The Little Rock VA Medical Center piloted the initiative in 1999. Based on its success, two other VA facilities - Tampa Fla., and San Juan, P.R.—implemented Medical Foster Home programs in 2004. Afterward, the program spread. The VA Maryland Health Care System hired its first Medical Foster Home Coordinator and was officially recognized as a program in 2010.

"Adult medical foster home models exist in the community, too, but it does not appear that those community programs provide the medical oversight that the VA provides with the Home Based Primary Care Services," Trimble said.

"Medical Foster Homes keep Veterans in the community, which is so important and they are treated as if they are family members," said Trimble, who oversees the Medical Foster Home program for the VA Maryland Health Care System. "We match Veterans to the care providers and to the other residents in the home so that they are all compatible," she added.

Trimble and other VA social workers help Veterans and their family members determine if a Medical Foster Home is the right choice for them. They also help determine what level of assistance is needed for daily living, how much independence and privacy they need or want, what sorts of social interactions they consider important, and also what cost and level of care can they afford per month.

"Often by meeting with the caregivers and seeing the homes, family members are immediately put at ease with the notion that Medical Foster Home is the right alterative for their loved one," Trimble said.

For trained care providers like Wanda Williams, who operates a Medical Foster Home in her Catonsville dwelling, being able to provide care to others in her own house is a dream job. A longtime care provider in institutional settings, she found her calling as a young woman first helping her mother and then taking over care duties for a disabled brother. While working in an institutional setting, Williams always felt that she could better serve her patients with the same dedication and skill she used to care for her brother in a more residential setting. A coworker at her previous position gave her the information about establishing a Medical Foster Home, saying this innovation seemed like the perfect fit for her. Williams agreed, and after researching the requirements, she renovated her home to meet the criteria necessary to transform it into a Medical Foster Home.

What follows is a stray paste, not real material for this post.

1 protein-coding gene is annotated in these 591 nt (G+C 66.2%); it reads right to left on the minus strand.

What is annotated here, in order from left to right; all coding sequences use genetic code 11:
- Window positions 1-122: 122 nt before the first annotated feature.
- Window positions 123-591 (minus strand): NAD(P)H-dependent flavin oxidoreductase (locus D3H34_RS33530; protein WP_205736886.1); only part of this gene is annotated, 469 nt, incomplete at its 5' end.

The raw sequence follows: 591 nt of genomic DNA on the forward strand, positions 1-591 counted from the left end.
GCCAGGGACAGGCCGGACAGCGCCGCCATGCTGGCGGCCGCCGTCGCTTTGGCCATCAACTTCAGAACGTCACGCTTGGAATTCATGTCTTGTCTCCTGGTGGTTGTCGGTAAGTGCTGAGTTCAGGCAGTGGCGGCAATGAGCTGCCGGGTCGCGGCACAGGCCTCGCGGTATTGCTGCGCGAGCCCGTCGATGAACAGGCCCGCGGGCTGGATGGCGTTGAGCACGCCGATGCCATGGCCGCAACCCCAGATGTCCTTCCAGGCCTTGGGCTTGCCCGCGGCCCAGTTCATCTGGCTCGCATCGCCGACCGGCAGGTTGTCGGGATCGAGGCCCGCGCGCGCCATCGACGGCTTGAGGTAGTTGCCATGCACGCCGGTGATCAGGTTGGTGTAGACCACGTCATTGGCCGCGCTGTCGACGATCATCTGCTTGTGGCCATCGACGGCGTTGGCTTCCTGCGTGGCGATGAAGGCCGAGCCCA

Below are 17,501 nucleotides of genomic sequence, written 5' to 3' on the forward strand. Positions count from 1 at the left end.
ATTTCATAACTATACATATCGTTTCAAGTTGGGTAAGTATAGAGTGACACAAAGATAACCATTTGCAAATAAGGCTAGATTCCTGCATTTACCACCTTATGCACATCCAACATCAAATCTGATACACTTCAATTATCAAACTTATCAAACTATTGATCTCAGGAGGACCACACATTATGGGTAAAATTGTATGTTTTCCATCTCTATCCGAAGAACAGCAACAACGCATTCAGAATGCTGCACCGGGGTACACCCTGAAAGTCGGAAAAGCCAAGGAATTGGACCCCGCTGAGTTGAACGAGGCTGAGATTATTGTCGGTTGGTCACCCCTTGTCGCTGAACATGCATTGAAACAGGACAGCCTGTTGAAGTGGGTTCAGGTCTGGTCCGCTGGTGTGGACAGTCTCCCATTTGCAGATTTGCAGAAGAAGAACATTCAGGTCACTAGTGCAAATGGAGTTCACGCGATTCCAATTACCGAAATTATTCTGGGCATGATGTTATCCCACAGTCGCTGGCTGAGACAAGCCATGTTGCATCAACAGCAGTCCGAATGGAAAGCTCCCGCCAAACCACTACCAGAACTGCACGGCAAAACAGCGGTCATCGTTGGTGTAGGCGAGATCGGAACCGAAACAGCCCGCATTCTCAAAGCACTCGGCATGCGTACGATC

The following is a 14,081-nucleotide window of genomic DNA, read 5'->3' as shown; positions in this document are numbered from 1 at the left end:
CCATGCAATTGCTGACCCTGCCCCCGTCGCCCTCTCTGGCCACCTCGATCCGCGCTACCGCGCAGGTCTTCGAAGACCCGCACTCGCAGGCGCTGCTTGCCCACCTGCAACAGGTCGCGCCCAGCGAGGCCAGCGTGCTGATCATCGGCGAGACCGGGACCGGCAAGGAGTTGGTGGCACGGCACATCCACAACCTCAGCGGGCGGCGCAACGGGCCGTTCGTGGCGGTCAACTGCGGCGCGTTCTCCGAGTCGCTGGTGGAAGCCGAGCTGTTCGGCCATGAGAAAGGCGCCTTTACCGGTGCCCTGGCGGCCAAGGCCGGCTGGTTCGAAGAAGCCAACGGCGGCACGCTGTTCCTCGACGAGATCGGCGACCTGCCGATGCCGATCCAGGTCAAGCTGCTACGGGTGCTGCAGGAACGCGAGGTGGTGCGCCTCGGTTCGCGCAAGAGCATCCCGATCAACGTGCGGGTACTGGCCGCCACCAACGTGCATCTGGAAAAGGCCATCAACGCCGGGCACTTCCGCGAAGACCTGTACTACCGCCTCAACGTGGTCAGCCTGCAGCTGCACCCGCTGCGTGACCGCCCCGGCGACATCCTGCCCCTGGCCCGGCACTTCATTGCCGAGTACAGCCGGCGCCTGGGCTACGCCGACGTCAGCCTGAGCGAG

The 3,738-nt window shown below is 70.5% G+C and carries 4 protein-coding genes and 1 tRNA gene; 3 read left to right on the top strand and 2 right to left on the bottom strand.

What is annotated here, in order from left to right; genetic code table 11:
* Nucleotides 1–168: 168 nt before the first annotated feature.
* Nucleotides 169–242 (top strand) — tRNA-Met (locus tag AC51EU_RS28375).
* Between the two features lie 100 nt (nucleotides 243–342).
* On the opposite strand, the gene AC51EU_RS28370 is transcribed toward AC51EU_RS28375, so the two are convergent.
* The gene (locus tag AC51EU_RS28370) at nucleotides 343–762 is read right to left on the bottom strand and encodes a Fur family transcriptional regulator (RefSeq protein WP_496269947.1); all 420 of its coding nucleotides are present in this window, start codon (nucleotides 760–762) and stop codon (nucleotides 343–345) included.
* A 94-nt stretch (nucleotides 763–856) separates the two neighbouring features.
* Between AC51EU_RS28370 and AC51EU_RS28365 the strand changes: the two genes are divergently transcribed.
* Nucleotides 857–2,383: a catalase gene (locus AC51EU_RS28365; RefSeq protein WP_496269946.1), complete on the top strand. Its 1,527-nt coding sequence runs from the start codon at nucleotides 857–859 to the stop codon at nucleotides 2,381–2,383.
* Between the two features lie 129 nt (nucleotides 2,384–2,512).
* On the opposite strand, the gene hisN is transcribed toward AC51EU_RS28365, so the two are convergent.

As a licensed and trained care provider, Williams keeps detailed notes and medical records required by state law and federal regulation, and she ensures that resident Veterans in her care attend the various appointments and activities in their treatment plans. Care givers coordinate meals, activities and outings. Family members, who can visit anytime they want, also can pick up their loved ones to take them to family events and outings.

"I love what I do," said Williams. "I'm helping others, I don't have to travel to go to work, and I feel great satisfaction knowing I'm helping others."

For the Veterans and their families who can visit anytime they want, Medical Foster Homes can help them access the assistance they need without diminishing their worlds or their roles in the community.

"It's nice here. Wanda is like family," Ester said.